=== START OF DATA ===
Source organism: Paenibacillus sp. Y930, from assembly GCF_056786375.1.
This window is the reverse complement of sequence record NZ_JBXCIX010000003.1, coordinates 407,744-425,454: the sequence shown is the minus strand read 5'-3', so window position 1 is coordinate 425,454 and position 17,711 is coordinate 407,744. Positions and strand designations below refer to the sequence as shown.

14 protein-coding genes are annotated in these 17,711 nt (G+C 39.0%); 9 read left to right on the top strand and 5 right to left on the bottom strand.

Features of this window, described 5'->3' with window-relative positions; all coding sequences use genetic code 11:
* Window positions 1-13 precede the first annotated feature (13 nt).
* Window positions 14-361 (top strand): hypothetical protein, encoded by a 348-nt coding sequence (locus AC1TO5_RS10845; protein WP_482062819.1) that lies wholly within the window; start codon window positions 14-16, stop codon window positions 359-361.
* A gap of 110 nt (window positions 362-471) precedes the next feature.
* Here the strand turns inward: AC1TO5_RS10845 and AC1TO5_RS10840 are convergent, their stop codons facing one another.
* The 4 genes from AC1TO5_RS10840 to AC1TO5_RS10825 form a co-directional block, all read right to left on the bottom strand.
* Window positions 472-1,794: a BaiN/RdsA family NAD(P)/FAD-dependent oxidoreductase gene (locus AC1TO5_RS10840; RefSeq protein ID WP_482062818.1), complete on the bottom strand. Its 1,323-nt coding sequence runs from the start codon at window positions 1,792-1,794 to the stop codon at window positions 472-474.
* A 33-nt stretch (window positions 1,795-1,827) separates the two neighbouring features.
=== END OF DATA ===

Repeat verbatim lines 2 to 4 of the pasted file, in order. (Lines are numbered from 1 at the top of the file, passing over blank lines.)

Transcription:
This window is the reverse complement of sequence record NZ_JBXCIX010000003.1, coordinates 407,744-425,454: the sequence shown is the minus strand read 5'-3', so window position 1 is coordinate 425,454 and position 17,711 is coordinate 407,744. Positions and strand designations below refer to the sequence as shown.

14 protein-coding genes are annotated in these 17,711 nt (G+C 39.0%); 9 read left to right on the top strand and 5 right to left on the bottom strand.

Features of this window, described 5'->3' with window-relative positions; all coding sequences use genetic code 11: